Understanding Nitrogen Transformations and Cycling for Sweet Corn Production in Sandy Soils

Corn, Husks, Vegetable, Maize, Grain.Because sandy soils have low water and nutrient-holding capacities and Florida experiences high rainfall periodically, optimizing fertilizer use efficiency for sweet corn production is challenging. The preparation of nitrogen budgets and the implementation of effective management strategies can help farmers overcome these obstacles. This 4-page fact sheet discusses major concerns which call for nitrogen management in sweet corn production, nitrogen budget preparation and interpretation, and important differences between farm-gate and soil system budgets. Written by Rishi Prasad and George Hochmuth, and published by the UF Department of Soil and Water Science, May 2015.

Understanding Nitrogen Availability from Applications of Anaerobically Digested Beef-Cattle Manure in Florida Sandy Soil

Figure 1. Beef cattle in a confined feeding operation will produce manure that can be easily collected and digested anaerobically. Credit: George Hochmuth, UF/IFASAnaerobic digestion of livestock manure is a microbe-mediated process carried out in vessels or tanks, where the livestock wastes are digested slowly in environment absent of oxygen. The main products are biogas, anaerobically digested liquid (ADL), and solid (ADS), which can be land-applied as an organic soil amendment or a source of plant nutrients. This 4-page fact sheet provides research-based information about using anaerobically digested beef-cattle manure as an organic source of nitrogen for supplementing crop nutrition in Florida sandy soils, including initial N concentration, application timing, rate of application, and method of application. Written by Rishi Prasad and George Hochmuth, and published by the UF Department of Soil and Water Science, April 2015. (Photo: George Hochmuth, UF/IFAS)

Anaerobic Digesters for Manure Management for Livestock Operations

Figure 8. (A) Manure and bedding mixture is being loaded into (B) the mixed plug-flow anaerobic digester (biogas is unloaded at the far end). Credit: George Hochmuth, University of FloridaLivestock wastes can be important sources of nutrients for crops, but manure must be managed properly to prevent loss of nutrients to the environment in air or ground and/or surface water. Stabilization of manure is important prior to successfully recycling the organic material back to arable lands. Methods for stabilizing livestock wastes include composting, aerobic digestion, anaerobic digestion, lime stabilization, and heat drying. The stabilization process reduces the organic matter and water contents, unpleasant odors, concentrations of pathogenic microorganisms, and weed seeds. Anaerobic digestion (AD), which is the topic of this fact sheet, also results in the production of renewable energy in the form of methane-rich biogas. This 10-page fact sheet informs farmers and Extension agents about types of anaerobic digester systems used in the United States with various manure-handling systems. It points out digester systems currently being used in Florida and the benefits of managing livestock manure with a digester system. Written by Rishi Prasad, George Hochmuth, and Ann C. Wilkie, and published by the UF Department of Soil and Water Science, March 2014.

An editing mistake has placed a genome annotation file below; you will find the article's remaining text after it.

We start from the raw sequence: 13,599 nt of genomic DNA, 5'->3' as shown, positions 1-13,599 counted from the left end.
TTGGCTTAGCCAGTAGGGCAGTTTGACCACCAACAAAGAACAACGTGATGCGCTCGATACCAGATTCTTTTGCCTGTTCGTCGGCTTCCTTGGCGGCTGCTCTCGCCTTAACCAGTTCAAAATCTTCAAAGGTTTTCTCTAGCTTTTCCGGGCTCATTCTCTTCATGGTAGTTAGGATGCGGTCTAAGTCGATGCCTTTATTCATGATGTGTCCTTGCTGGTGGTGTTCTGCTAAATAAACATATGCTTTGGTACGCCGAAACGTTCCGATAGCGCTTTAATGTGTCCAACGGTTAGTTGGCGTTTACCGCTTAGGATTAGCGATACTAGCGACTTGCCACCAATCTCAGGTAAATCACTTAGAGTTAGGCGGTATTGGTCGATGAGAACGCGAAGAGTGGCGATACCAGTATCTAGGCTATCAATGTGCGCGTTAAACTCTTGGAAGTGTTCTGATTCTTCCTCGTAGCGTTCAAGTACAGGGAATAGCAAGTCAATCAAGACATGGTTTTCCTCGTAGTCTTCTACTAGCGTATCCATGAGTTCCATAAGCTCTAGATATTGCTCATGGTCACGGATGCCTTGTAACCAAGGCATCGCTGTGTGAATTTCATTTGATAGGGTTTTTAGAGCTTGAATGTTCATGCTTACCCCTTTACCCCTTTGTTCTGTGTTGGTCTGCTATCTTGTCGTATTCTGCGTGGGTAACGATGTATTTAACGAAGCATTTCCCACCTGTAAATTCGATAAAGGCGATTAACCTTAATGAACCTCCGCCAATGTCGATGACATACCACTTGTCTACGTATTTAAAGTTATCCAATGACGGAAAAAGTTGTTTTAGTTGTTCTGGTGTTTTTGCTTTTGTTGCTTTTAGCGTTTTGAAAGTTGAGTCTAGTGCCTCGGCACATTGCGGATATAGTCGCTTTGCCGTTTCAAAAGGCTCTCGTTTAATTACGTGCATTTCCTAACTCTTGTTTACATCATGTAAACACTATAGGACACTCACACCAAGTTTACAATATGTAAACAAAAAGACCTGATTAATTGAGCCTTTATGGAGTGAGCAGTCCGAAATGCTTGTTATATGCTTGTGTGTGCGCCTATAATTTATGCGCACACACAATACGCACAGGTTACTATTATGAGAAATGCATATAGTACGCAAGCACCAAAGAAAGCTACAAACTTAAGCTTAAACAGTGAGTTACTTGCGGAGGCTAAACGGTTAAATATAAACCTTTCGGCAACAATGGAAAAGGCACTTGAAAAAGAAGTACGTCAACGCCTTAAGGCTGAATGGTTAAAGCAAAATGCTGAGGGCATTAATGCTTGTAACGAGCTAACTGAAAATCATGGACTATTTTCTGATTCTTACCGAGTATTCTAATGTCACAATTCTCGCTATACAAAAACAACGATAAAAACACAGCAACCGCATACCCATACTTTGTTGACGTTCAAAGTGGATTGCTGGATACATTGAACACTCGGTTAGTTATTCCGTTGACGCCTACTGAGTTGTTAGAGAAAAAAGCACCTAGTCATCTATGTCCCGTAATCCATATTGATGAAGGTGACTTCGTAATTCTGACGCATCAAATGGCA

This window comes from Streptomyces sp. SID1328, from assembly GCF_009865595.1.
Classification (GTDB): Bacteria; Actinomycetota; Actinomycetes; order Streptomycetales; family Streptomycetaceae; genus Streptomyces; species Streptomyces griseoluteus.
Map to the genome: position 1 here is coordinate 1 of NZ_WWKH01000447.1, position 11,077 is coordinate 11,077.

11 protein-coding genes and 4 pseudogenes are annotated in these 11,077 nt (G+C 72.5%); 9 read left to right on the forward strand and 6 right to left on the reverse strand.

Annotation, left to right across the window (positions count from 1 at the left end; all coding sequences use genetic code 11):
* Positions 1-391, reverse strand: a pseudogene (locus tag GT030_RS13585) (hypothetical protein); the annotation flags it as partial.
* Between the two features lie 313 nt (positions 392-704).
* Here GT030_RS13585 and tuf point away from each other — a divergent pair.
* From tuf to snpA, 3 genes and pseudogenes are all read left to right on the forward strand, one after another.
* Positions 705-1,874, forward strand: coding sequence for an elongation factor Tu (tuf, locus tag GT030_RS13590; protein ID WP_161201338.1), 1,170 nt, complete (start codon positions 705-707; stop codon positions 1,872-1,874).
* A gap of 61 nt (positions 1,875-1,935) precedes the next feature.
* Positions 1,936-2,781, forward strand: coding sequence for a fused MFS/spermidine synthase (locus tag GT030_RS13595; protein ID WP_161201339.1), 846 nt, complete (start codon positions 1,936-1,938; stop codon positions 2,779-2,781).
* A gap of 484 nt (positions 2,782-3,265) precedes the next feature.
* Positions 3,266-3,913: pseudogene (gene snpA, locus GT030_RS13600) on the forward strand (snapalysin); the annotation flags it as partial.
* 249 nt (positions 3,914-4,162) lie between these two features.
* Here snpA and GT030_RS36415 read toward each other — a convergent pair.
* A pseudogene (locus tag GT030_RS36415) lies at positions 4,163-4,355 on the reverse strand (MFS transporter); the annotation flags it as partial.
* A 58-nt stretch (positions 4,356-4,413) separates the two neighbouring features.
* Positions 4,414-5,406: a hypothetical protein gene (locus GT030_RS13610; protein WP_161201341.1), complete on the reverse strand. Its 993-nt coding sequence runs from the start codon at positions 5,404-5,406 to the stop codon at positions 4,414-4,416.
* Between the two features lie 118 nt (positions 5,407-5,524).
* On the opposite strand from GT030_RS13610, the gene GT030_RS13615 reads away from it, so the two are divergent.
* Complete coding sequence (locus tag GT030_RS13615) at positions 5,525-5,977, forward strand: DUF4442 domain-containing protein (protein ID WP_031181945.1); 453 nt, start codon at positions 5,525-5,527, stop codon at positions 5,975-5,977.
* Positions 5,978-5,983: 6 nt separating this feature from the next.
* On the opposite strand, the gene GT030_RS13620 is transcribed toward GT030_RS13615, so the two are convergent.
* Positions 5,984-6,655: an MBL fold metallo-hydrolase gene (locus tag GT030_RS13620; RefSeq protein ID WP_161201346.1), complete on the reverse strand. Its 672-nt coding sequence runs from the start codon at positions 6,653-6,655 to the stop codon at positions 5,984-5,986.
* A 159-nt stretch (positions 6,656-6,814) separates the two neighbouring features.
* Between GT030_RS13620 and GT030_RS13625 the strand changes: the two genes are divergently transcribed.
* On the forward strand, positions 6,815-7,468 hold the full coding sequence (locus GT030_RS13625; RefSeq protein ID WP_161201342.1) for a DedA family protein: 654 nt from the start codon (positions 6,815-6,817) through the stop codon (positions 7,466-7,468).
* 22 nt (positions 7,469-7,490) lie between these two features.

How to Calculate a Partial Nitrogen Mass Budget for Potato

Figure 1.  Center pivot irrigated potato in Florida.This 6-page fact sheet provides information on the importance of nitrogen budgets for potato cultivation and discusses the steps in preparing the budget. It allows growers to understand the inputs, cycling, and exports of nutrients within and away from the farm, develop a nutrient budget, and analyze best management practices (BMPs) for their farm. The results will be increased N fertilizer use efficiency, increased environmental protection, and reduced economic losses associated with potato cultivation. This document will also aid county agents, environmental management advisors, and government agency staff members who help farmers improve and implement nutrient BMPs to protect water quality. Written by Rishi Prasad and George Hochmuth, and published by the UF Department of Soil and Water Science, December 2013.